Can you identify the author(s)?
What credentials does the author(s) have?
Scholarly sources will list the author’s degrees
What affiliations does the author have?
A scholarly source will often be written by someone who is affiliated with a university.
What else has the author written?
Is the language of the source technical and full of jargon or is the language general and easy to comprehend?
Does the source contain statistics, graphs, or tables?
Does a university press or professional organization publish the source?
Is the information source (i.e. book, article or website) an overview of your topic or is it focused just on one aspect of your research topic?
Does this information match the breadth of your research question?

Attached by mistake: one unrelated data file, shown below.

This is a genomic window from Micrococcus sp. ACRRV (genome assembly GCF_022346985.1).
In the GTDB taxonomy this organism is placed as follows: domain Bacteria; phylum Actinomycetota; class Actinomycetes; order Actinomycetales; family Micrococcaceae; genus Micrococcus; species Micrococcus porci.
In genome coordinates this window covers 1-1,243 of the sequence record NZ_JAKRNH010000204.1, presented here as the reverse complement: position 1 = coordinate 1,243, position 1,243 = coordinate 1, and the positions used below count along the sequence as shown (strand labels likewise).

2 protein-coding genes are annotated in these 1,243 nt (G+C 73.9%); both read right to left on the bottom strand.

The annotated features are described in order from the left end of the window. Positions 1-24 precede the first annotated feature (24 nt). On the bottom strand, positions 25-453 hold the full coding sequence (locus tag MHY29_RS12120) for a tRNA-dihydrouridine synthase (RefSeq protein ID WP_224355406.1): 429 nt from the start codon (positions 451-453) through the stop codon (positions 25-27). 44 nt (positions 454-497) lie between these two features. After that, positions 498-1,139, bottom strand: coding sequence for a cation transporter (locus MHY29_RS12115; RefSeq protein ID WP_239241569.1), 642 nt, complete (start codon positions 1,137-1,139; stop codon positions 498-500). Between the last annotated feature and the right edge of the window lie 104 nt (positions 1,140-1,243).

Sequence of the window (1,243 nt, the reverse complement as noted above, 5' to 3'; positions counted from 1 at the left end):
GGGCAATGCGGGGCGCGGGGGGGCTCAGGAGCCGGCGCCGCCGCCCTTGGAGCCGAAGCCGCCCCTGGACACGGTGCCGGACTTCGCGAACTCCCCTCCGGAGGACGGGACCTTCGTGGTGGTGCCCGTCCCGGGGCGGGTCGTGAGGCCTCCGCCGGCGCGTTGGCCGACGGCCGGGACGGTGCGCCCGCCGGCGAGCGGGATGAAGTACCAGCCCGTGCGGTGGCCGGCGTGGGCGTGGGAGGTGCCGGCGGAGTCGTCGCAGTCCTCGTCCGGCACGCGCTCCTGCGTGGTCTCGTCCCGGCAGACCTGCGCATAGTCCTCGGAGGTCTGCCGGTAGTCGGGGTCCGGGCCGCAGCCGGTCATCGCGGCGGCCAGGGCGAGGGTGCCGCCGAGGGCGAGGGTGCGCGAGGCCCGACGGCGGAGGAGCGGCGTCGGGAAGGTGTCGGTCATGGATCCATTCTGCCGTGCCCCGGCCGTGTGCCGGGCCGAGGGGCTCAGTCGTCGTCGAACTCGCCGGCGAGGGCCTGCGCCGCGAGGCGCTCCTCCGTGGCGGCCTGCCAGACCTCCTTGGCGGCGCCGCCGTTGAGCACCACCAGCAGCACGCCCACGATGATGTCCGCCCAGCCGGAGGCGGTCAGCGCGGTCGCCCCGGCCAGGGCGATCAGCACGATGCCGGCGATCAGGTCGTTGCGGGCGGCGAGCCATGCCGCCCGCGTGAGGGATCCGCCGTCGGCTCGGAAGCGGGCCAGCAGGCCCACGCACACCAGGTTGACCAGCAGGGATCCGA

When was the information published?
Are you researching a scientific or technology related topic?
Timeliness is critical with scientific information.
When was the information last updated?
Is this a 2nd or higher edition?
Does the source have a bibliography and/or footnotes?
Does the author consult other sources?
Is this an editorial?
Is the author’s point of view easy to see?
Is the information published organization that has established editorial position on the topic?
Does this work cite, agree with, or update other sources on your topic?
Does this source cover a variety of viewpoints?
Primary research is original research findings for the first time.
Examples: journal article or book presenting a new theory or findings
Secondary research is an evaluation or overview of previously presented research.
Example: Textbook, encyclopedia, Annual Reviews.
Primary sources are first hand documents or data. A poem, novel, diary, eyewitness account and research data can all be primary documents. New research is often based on primary documents.
Secondary documents give an overview or interpretation of primary source material.
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